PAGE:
The Supreme Court has twice in the last two weeks interpreted the California constitution as providing broader rights to criminal defendants than does the federal constitution.  The opinions in People v. Aranda and Gardner v. Appellate Division of the Superior Court involved the protection against double jeopardy and the right to appointed appellate counsel.

Justice Goodwin Liu concurred in both cases, but he didn’t author an opinion — for the court or separately for himself — in either.  That absence contrasts with Justice Liu’s non-judicial writings on the subject of independent state constitutions.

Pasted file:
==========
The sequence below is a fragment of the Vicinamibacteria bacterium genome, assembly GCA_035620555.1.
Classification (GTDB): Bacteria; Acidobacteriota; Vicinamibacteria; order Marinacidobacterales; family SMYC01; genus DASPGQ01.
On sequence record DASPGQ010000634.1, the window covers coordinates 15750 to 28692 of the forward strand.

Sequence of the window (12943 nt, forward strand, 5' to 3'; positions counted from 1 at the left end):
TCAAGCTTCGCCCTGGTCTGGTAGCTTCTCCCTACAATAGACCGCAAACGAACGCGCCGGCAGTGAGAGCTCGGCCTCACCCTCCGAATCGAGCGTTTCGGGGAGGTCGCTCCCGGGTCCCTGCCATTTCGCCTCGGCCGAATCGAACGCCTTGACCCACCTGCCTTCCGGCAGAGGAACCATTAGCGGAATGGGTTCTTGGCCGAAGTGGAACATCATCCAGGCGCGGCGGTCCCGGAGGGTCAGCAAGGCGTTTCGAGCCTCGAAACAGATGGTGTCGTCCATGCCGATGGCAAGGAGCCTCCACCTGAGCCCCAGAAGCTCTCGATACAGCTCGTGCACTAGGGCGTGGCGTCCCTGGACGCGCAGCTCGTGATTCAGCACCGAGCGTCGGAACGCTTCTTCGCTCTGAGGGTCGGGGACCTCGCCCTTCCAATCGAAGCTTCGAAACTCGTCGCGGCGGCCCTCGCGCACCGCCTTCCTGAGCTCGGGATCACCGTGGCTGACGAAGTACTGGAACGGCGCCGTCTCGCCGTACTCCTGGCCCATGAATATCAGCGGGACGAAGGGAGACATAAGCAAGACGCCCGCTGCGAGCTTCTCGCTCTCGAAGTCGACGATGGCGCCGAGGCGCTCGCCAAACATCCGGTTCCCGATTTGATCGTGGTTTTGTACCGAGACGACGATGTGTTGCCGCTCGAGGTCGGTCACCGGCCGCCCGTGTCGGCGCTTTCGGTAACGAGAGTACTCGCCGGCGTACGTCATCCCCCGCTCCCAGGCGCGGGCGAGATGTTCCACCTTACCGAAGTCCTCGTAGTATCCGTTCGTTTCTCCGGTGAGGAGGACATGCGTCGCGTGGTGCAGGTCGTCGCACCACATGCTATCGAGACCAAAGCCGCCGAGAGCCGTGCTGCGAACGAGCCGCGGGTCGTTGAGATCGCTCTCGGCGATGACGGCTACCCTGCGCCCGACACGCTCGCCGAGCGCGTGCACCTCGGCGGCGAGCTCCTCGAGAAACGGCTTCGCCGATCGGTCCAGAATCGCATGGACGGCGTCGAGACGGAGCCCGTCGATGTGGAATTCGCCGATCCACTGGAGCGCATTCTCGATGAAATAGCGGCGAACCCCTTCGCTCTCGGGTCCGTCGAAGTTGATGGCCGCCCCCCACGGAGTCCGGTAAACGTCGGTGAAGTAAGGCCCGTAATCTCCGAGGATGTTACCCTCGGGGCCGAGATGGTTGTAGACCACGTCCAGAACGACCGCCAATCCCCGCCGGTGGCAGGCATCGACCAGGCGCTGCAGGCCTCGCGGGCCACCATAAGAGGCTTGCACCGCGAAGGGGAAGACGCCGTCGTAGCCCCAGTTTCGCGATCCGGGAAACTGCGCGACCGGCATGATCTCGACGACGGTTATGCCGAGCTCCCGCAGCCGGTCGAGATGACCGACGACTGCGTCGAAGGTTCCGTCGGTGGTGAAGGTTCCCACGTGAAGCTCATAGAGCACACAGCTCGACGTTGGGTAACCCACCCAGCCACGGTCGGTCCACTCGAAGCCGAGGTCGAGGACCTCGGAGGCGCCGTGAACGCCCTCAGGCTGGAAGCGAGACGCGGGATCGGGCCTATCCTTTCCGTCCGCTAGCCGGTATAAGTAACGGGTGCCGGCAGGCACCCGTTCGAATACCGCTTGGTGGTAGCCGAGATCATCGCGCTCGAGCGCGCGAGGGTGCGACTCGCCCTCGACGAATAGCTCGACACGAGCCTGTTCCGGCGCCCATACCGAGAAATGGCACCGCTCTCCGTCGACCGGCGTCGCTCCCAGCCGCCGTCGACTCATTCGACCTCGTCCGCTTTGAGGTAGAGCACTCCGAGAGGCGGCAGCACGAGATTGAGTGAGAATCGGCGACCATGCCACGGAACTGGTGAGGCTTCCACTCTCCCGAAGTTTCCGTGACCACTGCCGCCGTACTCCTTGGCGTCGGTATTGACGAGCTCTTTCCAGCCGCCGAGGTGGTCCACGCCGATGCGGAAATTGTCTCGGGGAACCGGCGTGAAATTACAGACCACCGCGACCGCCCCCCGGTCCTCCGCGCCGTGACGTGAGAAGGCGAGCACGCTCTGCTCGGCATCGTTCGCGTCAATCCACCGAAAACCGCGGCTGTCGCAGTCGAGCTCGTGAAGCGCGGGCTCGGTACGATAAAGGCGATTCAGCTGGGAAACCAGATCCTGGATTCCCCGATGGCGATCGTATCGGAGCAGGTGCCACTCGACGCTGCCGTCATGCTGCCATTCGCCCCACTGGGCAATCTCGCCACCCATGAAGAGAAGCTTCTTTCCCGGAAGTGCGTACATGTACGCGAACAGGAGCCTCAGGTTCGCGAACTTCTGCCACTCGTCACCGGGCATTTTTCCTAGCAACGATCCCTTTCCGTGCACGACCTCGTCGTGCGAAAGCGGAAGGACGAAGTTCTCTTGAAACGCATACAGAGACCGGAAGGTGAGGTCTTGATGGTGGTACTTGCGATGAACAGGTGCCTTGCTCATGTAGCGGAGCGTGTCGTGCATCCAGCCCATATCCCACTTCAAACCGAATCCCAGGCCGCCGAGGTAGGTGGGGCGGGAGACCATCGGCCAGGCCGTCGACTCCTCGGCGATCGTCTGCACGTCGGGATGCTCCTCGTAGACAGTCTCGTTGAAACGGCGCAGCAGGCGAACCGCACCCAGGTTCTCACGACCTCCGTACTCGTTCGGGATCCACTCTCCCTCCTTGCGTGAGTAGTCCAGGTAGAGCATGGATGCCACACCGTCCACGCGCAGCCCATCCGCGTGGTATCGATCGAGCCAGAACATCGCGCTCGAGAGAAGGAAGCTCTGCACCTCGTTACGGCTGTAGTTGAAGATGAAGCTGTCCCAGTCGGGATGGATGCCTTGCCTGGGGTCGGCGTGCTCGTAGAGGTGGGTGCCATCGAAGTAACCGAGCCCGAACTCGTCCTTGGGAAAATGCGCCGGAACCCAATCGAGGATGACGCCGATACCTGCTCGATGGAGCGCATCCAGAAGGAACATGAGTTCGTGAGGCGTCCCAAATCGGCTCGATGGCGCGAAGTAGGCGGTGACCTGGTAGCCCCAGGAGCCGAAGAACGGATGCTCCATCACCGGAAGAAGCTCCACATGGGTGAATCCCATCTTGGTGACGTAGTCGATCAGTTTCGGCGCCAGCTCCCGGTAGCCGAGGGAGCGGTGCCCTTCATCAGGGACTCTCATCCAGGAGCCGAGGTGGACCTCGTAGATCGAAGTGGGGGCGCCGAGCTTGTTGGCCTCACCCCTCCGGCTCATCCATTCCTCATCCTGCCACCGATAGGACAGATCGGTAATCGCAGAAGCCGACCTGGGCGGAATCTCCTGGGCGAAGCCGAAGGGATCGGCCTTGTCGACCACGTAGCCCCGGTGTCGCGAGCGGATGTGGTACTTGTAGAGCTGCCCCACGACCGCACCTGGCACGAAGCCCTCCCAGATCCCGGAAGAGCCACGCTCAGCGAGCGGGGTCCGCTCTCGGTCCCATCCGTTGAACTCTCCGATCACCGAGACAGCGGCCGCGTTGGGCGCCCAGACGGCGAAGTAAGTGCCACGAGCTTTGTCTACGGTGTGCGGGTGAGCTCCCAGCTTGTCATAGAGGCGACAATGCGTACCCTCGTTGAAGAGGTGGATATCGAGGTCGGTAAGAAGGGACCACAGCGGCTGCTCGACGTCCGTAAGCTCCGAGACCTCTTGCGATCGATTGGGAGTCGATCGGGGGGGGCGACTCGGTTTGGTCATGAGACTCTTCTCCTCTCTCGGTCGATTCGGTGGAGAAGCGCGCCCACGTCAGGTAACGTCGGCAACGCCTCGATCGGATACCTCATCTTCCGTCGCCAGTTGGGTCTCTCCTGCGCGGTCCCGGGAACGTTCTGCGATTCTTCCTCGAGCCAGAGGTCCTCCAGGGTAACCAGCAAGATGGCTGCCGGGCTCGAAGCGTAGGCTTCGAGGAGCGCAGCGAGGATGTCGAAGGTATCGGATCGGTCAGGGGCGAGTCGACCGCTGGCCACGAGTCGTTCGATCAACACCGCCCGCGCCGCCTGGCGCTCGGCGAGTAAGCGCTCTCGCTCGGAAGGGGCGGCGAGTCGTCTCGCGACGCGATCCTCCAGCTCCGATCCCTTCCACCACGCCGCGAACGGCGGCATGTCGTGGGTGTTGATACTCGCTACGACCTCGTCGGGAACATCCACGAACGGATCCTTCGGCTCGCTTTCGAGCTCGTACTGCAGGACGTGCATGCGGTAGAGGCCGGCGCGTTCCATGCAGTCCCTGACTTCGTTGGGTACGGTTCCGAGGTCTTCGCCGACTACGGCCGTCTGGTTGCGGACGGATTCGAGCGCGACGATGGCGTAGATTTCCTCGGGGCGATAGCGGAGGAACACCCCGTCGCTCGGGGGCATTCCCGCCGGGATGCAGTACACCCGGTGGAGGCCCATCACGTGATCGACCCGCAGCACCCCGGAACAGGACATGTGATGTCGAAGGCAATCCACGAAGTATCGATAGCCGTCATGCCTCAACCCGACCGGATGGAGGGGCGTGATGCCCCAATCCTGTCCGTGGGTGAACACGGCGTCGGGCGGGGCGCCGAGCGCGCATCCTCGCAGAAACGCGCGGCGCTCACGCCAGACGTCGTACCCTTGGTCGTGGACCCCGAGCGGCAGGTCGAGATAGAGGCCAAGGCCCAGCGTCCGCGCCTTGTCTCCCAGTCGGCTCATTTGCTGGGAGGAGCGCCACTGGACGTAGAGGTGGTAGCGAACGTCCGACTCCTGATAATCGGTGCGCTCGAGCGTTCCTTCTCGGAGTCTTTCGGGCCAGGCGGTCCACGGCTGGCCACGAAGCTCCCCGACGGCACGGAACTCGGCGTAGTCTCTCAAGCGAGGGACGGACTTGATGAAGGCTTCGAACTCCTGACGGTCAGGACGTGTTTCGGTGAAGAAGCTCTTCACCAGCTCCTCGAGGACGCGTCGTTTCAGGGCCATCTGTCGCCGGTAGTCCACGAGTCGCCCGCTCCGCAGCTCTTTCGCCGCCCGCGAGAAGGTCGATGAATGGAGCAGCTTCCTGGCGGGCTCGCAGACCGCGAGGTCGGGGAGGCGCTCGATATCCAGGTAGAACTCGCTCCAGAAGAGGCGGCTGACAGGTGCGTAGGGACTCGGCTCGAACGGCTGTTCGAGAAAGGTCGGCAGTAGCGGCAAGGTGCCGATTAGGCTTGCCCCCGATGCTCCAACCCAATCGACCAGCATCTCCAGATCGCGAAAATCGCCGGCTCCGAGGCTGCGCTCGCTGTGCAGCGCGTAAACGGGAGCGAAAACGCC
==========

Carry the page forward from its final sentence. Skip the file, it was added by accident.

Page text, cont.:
Recently, the Yale Law Journal published a long book review by Liu, State Courts and Constitutional Structure (2019) 128 Yale L.J. 1304.  In that piece, Liu not only examines 51 Imperfect Solutions:  States and the Making of American Constitutional Law, federal Court of Appeals Judge Jeffrey Sutton’s 2018 book, but also provides his own history of state court constitutional lawmaking, including his view that “[s]tate courts made important contributions not only to establishing the separate-but-equal doctrine but also to resisting or limiting it.”  (Also watch Justice Liu, Judge Sutton, and federal appeals court Judges Joan Larsen and Allison Eid discuss the topic last year at Duke Law School; and see Liu, State Constitutions and the Protection of Individual Rights: A Reappraisal (2017) 92 N.Y.U. L. Rev. 1307; see also here and here.)